Banach, M., Iudice, J., Conway, L., Couse, L. (2010). Family support and empowerment: post autism diagnosis for parents. Social Work with Groups, 33, 69-83.

Berry, M. McCauley, K. & Lansing, T. (2007). Permanency through group work: a pilot intensity unification program. Child and Adolescent Social Work Journal, 24, 477-493.

Curle, C., Bradford, J., Thompson, J., Cawthron, P. (2005). Users view of a group therapy intervention for chronically ill or disabled children and their parents: towards a meaningful assessment of therapeutic effectiveness. Clinical Child Psychology and Psychiatry, 10, 509-527.

Dodd, L.W. (2009). Therapeutic groupwork with young children and mothers who have experienced domestic abuse. Educational Psychology in Practice, 25, 21-36.

Foreman, T., Willis, F., & Goodenough, B. (2005). Hospital-based support groups for parents of seriously unwell children: an example from pediatric oncology in Australia. Social Work with Groups, 28, 3-21.

Goh, C., Lane, A., Bruckner, A., (2007). Support groups for children and their families in pediatric dermatology. Pediatric Dermatology, 24, 302-305.

Goodman, H. (2004). Elderly parents of adults with mental illness: group work interventions. Journal of Gerontological Social Work, 44, 173-188.

Gruber, E., Kajevic, M., Agius, M., Martic-Biocina, S.(2006). Group psychotherapy for parents of patients with schizophrenia. International Journal of Social Psychiatry, 52, 487-500.

Levac, A., McKay, E., Merka, P., Reddon-D’Arcy, M.L. (2008).Exploring parent participation in a parent training program for children’s aggression: understanding and illuminating mechanisms of change. Journal of Child and Adolescent Psychiatric Nursing, 21, 78–88.

Levin, A. (1992). Groupwork with Parents in the Family Foster Care System: A Powerful Method of Engagement. Child Welfare, 71, 457-473.

Monga, S., Young, A., Owens, M. (2009). Evaluating a cognitive behavioral therapy group program for anxious five to seven year old children: a pilot study. Depression and Anxiety, 26, 243-250.

Pickett, S., Heller, T & Cook, J. (1998).Professional-led versus family-led support groups. The Journal of Behavioral Health Sciences and Research, 25, 437-445.

Ruffalo, M.C., Kuhn, M.T., & Evans, M.E. (2006). Developing a parent-professional team leadership model in group work: work with families with children experiencing behavioral and emotional problems. Social Work, 51, 39-47.

Sharkey, L., McNicholas, F., Barry, E., Begley, M., Ahearn, S. (2008) Group therapy for selective mutism: A parents’and children’s treatment group. Journal of Behavior Therapy and Experimental Psychiatry 39, 538-545.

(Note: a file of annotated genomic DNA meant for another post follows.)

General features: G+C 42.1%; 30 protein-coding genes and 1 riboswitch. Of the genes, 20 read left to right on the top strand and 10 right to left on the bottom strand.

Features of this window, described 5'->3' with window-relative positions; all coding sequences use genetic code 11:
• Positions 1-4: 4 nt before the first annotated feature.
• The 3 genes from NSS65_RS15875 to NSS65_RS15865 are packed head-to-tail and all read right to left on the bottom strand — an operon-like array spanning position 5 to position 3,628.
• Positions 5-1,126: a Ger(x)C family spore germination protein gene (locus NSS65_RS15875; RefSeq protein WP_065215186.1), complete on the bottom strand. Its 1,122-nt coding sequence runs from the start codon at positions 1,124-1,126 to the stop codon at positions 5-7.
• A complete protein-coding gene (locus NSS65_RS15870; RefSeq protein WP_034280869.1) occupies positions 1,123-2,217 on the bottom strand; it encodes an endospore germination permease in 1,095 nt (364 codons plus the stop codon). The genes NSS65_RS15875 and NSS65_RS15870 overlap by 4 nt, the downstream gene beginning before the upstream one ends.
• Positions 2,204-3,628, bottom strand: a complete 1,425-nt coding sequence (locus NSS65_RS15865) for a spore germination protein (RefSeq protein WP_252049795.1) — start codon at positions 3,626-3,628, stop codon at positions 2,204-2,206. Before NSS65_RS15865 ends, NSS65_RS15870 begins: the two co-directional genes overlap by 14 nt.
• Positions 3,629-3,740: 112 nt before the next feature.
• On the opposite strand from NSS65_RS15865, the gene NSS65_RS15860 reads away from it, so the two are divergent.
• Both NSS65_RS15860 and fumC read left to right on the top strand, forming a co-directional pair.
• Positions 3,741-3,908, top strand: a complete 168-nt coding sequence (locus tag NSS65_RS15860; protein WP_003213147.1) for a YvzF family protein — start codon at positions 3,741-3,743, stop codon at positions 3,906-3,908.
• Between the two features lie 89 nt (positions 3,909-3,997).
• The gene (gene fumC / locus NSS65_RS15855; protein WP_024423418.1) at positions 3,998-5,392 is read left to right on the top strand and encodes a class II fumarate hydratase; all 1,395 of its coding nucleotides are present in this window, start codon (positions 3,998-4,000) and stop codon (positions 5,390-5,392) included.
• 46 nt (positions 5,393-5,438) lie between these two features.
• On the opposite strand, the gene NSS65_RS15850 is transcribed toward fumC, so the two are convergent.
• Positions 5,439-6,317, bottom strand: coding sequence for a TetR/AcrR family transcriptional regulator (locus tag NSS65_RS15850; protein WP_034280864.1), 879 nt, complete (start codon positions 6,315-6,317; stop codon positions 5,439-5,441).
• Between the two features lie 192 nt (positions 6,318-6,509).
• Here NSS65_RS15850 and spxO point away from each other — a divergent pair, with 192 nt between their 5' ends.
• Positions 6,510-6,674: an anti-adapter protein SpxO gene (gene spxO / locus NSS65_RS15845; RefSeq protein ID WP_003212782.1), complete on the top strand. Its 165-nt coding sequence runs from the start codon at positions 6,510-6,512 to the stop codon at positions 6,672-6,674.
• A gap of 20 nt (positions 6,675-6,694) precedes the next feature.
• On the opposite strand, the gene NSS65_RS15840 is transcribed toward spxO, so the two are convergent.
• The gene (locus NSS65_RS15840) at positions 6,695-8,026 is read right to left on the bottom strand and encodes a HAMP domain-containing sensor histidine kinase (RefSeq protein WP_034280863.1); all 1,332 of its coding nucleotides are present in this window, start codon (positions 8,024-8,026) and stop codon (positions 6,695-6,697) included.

The Dougy Center – The National Center for Grieving Children & Families, 2010, (n.d.).Mission & History.Retreived from http://www.dougy.org/about-us/mission-history

Beth Counselman Carpenter, MSW, LCSW is a licensed psychotherapist currently in private practice in Norwalk, CT. Beth holds an undergraduate degree in Sociology from the University of Richmond and a Masters in Clinical Social Work from New York University. Beth is currently a PhD candidate in clinical social work at Adelphi University.

Beth specializes in treating depression, bipolar disorder, anxiety, grief and bereavement, life change issues, LGBTQ issues and job concerns as well as postpartum depression, parenting and early childhood issues. She can be reached at bethcarpenter531@aol.com.

 

Categories
Brief Articles

Group Work with College Students: Integrating Models of Psychosocial Development

Jeritt R. Tucker, MS
Jeritt R. Tucker, MS

Jeritt R. Tucker, MS
Doctoral Candidate, University of Iowa

Although developmental models lie at the foundation of counseling psychology as a discipline (Evans, Forney, Guido, Patton, & Renn, 2009), there are few examinations of developmental models as they relate to group psychotherapy. Of these articles, even fewer focus on the development of college students (Winston, Warren, Miller, & Dagley, 1988), despite the fact that late late-adolescence is a crucial stage in most identity development models (Evans et al., 2009) and that specialized support and guidance is critical for individuals in this stage (Theodoratou-Bekou, 2008). One foundational approach to college student development—psychosocial identity development theory (primarily Erikson, 1968, 1980; Marcia 1980, 1994; and Chickering & Reisser, 1993)—is particularly applicable to group psychotherapy. These models examine how persons successfully resolve developmental tasks through altering their view of self (self-concept), relationships with others (interdependence), and what to do with their lives (derivation of meaning; Evans et al., 2009).